I'm from Philadelphia, so I'm biased too, but we seem to have a pretty solid mix of local breweries (ranging from longstanding regional craft like Victory, Yards, Troegs to newfangled hipster joints like Tired Hands, Forest & Main, upcoming La Cabra, and everything inbetween) but also a frankly astounding selection of craft beer from the rest of the country as well as Europe and other foreign markets. I'd love to go to Brussels for that lambic basket treatment, but I can settle for the several local bars that specialize in obscure Belgian beer and their baskets for now...

    Maybe I just need to go to NYC more often and explore more. While I'm at it, I should get to Portland some day too. And Brussels. Maybe it's better that we have different options...

  2. Ha! Watching that debate unfold I was reminded of a comparison I used to make between drinking in Brussels vs. drinking in Amsterdam: in Brussels you get all the great Belgian beer; in Amsterdam you get all the great Belgian beer, Dutch beer, Danish beer, English beer etc. Copenhagen works almost as well as the other side of the equation.

    And it is an equation.

  3. If diversity is your metric for "goodness" you could probably argue many cities have a better pizza scene than New York since they don't focus so exclusively on just a single style or small range of styles.

  4. Having just returned from Brussels, I would agree that their notion of beer culture is driven by the fact that they have a history of producing local beer and maintaining its presence in the area. We visited Brewdog while there, and it was a happening spot, but didn't have the feel of Delirium, or many of the smaller beer venues that were visited. These 'local' brew sellers were focused on delivering a local beer experience, which I can say was unmatched by many of the locations I have traveled.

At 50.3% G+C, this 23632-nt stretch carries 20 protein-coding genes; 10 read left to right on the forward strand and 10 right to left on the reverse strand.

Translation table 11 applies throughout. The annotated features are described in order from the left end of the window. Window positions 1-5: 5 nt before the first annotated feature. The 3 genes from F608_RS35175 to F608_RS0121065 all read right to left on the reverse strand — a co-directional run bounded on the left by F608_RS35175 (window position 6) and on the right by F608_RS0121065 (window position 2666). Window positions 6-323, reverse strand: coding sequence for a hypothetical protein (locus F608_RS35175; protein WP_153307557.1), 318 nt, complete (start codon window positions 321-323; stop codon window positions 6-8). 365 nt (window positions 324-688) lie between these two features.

Portland does well to bring local and international together, as it loses little in doing so. Oregon beers are great, and we have built a brand around them being from Oregon, but there is not a style of beer named after our state. We have a deeply rooted history in the craft brewers circles, along with many pioneers who helped bring craft beer to the masses, but we are still young in comparison to the Belgians and Germans. That said, we have started a beer revolution, the likes that have not been seen. Portland, and Oregon should be proud of its beer heritage, and needs to determine a means to propel us ever upward.

    In traveling, it becomes obvious to me how spoiled I am living in Oregon, but the world isn't fully aware yet. Which means that while we have come a long way to get where we are, there are many years ahead of us until we surpass the Monks and Abbeys.

    Still, well written and well thought out discussion.

    Cheers all!